You ran the Honda V8 engine at Mugello back in the spring, what lessons were learned by that exercise?

"That engine was a very early prototype, based on the 2004 V10, and the main purpose was to build up a picture of the primary issues that we were going to face. We already knew the vibration would increase and that driveability might change with the lower-powered engine. The Mugello test was mainly to validate the simulations and dyno work we had already done and to see if there were any other issues that would only be identified through track testing."

With considerably less power in prospect, how tricky will it be to gauge the team's competitiveness over the coming months and how easy is to benchmark your performance against that of your rivals in the run-up to a new F1 season?

"Until all the teams have launched their full 2006 cars I think it's going to be more difficult than usual. In previous years where the rule changes have been minor, the performance of the cars has always been increasing, which makes it easier to gauge relative performance. But when the changes cause a clear step down in performance it makes it difficult. Until the end of January, there's going to be a mixture of car specifications running – 2005 cars with V10 engines, interim cars with restricted V10 engines, some with V8 engines and eventually full 2006 designs. Some of the cars will be easily matched and some won't, which makes comparison less simple."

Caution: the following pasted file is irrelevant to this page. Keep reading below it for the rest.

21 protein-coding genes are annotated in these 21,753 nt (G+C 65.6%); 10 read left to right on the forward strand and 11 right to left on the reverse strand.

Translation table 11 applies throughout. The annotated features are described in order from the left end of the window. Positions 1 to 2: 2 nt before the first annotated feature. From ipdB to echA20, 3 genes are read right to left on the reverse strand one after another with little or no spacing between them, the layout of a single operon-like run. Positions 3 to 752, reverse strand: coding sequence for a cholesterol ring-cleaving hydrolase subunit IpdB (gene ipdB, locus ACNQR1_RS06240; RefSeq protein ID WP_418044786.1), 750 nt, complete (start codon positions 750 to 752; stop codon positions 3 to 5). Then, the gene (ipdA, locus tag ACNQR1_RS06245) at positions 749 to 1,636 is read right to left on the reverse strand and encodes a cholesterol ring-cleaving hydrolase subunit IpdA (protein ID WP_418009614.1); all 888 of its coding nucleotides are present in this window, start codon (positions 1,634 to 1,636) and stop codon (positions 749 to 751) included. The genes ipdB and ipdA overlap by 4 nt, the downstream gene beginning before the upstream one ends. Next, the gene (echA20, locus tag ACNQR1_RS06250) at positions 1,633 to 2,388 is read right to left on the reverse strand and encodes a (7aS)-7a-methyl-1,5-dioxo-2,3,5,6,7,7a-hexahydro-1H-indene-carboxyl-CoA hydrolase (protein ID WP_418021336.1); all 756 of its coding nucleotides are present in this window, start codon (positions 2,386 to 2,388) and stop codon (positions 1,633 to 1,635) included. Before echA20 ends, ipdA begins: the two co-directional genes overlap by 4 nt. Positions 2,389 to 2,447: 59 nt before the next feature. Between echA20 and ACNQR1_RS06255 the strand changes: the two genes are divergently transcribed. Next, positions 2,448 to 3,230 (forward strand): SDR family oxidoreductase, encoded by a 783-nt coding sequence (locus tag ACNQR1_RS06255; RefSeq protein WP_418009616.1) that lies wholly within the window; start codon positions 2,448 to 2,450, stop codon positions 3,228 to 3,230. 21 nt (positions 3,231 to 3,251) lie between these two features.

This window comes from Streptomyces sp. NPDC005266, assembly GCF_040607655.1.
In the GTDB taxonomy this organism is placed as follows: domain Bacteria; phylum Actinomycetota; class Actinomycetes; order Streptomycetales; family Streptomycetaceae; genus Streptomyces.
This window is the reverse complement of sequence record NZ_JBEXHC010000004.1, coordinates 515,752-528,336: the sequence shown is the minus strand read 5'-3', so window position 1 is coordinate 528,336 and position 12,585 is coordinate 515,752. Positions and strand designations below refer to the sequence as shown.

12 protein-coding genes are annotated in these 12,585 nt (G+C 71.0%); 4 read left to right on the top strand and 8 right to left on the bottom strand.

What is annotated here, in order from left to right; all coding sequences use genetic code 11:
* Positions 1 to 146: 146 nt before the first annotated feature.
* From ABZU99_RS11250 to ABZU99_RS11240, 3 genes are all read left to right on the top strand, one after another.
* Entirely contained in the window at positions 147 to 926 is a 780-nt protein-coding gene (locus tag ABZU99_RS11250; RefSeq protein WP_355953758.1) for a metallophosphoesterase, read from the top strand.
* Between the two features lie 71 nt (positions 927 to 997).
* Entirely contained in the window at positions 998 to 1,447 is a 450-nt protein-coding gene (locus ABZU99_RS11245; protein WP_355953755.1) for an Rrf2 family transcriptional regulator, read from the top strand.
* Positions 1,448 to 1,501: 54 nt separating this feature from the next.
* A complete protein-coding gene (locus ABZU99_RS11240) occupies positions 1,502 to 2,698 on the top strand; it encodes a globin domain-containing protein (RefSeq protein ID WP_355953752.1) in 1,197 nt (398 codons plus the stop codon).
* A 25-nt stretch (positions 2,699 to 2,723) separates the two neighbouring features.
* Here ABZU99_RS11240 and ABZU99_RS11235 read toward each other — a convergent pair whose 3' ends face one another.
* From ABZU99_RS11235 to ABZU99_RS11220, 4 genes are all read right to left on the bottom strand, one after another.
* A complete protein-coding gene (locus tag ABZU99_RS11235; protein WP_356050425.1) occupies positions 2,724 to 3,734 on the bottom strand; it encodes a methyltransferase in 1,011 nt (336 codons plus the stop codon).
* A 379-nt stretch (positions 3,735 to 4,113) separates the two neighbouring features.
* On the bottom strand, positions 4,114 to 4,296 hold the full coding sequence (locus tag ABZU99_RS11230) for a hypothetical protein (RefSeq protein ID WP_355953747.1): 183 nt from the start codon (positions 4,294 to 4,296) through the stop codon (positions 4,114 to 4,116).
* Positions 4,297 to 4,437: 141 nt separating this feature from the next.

How important is it to benchmark the performance against other teams?

"The whole design and development process is planned to arrive at the best package that we can achieve, but it is very important to know how well you are doing, especially during the winter when there are no races. It's a balance between focusing on your own programme and obtaining a measure of whether it is good enough or not."

Finally, how important would you say the test team is to the operation as a whole?

"It is a vital role in the development process. We help close the loop on all the work that is done to design and build the car. The effort that goes into getting a new car out on track is not to be underestimated. It's not just the test team who are working hard during the winter; there are over 400 people in the team all contributing, as they do all year round. We wouldn't have the car to go testing if it wasn't for the designers, chassis engineers, engine engineers, aerodynamicists, manufacturing people and everyone in Tochigi, the Honda R&D Headquarters, all of whom have to meet very tight deadlines in order to get us to the track."